13- The camera has an intern 'negative' setting, to film negative. However, this negative isn't really negative; it only turns light areas (white) into dark(black), and dark areas into light. The colors used (yellow, red, green, blue,..) remain the same as before with the exception of lighter areas being filmed darker. (so no green people, and purple grass)

14- I definately like the rubber grip, although the design looks kind of less beautifull because of the grey color, and the pattern (I guess leather like pattern) used in the rubber.
A more sporty, plain look would have done it a lot of good (and probably the sales as well)!

The device looks very surdy, although not the type of device you will want to drop from hand height on a concrete floor (the nearly unprotected lenze being the device's weak spot). It would have been nice to move the lenze protective glass more inwards the camera for more robustness.

15- Another reason to get the outter lense protection glass worked more inward would be that I think a lot of space has been wasted not doing so. The outter glass of the lenze is slightly smaller than 0,9" in size, but the inner glass of the lenze is smaller than 0,1" (like the size of a 1,3-3Mpix webcam on a laptop). By putting the protective glass closer to the lenze some of it's size could have been reduced, opening space for more LEDS (see next item).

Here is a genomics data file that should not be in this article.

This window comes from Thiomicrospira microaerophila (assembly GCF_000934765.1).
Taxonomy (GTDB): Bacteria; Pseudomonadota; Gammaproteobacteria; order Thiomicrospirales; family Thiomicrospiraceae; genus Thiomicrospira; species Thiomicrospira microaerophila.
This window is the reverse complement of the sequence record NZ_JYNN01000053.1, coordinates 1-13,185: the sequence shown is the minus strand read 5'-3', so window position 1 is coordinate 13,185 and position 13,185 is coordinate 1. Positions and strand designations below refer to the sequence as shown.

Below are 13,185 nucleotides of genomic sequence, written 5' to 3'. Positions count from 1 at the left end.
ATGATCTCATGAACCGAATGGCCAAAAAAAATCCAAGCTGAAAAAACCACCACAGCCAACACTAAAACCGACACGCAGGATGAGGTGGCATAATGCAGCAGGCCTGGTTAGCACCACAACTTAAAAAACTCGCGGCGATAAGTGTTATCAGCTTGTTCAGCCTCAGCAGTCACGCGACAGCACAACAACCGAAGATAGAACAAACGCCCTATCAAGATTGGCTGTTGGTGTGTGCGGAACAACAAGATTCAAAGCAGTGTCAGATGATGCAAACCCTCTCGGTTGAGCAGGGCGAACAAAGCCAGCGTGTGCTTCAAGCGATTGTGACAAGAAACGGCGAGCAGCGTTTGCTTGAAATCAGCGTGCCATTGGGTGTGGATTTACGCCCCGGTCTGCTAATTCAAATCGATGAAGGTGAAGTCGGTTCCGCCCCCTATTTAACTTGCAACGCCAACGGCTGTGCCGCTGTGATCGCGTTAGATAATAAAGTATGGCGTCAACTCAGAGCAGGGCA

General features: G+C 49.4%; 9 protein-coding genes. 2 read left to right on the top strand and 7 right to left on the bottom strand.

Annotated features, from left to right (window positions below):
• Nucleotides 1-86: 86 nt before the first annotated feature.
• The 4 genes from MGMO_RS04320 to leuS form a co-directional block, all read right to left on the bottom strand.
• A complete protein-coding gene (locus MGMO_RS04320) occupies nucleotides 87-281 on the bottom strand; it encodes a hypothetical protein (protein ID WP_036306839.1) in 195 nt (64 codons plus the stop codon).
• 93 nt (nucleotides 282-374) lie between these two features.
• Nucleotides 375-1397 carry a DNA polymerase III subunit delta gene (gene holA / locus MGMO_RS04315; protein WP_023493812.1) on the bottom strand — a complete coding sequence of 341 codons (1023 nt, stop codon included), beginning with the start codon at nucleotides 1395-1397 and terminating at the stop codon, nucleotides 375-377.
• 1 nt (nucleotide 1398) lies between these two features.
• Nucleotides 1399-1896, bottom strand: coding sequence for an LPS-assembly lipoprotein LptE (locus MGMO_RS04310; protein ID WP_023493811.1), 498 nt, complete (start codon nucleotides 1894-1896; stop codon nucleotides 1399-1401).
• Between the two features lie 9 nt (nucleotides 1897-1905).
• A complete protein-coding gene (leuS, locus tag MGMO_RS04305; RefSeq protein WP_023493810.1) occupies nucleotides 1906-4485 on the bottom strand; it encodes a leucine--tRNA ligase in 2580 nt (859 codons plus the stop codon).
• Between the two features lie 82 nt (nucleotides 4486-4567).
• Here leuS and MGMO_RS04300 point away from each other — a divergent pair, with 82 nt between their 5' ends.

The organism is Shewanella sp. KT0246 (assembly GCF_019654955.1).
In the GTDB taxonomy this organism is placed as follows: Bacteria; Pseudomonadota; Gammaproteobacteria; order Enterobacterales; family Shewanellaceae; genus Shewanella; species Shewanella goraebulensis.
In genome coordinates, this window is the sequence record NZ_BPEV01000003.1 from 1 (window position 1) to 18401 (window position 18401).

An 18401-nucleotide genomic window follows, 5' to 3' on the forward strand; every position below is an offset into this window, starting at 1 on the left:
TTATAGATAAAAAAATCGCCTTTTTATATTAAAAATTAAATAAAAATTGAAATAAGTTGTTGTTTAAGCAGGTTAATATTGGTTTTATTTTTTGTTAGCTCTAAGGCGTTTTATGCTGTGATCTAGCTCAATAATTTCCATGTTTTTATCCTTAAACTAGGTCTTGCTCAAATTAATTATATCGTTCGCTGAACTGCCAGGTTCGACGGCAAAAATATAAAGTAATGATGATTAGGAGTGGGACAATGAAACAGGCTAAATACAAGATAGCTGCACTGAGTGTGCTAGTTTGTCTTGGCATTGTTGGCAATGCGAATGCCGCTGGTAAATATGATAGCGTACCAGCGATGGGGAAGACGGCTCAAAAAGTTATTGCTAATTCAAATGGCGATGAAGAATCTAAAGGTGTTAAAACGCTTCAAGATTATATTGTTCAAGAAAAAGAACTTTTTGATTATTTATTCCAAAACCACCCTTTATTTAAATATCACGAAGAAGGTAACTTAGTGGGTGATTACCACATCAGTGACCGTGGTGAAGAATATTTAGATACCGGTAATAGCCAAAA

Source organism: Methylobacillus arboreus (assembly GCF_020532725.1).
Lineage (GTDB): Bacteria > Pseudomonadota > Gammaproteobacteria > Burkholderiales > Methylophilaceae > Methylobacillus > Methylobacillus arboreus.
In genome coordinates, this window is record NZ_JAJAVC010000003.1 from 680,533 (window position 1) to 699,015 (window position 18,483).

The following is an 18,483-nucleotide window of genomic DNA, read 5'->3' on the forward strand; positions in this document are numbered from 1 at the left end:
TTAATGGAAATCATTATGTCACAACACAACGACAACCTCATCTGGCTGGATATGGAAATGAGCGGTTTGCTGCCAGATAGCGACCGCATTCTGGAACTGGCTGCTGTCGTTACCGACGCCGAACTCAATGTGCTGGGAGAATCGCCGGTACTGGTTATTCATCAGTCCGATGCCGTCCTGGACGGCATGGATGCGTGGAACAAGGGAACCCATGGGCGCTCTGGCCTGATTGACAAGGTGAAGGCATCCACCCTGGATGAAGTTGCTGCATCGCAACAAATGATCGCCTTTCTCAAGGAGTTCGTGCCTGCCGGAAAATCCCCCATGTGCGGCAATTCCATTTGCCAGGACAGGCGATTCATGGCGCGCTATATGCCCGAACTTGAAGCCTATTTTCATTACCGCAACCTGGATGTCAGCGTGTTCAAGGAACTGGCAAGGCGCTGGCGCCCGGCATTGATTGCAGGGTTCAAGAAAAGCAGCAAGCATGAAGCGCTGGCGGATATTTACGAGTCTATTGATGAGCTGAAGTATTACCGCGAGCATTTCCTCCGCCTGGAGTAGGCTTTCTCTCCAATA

16- The current LED-light is just in the way and provides too little lighting for filming or photos. (despite some reviews praising it's higher brightness than the HDV-188 ).
I'm having big hands, but the position of the LED is exactly where my fingers are supposed to be. I'd suggest building the LED's above the lenze and preferrably 2 or 3 of them next to eachother with 2 or 3 settings of brightness. I know battery life might suffer a bit (there's hope, there exsist bigger batteries), but at least that way there's something you can do with the light.
At this moment I either am using the camera comfortably without light, or with light, but with trying to figure out where my fingers can fit on the tiny device...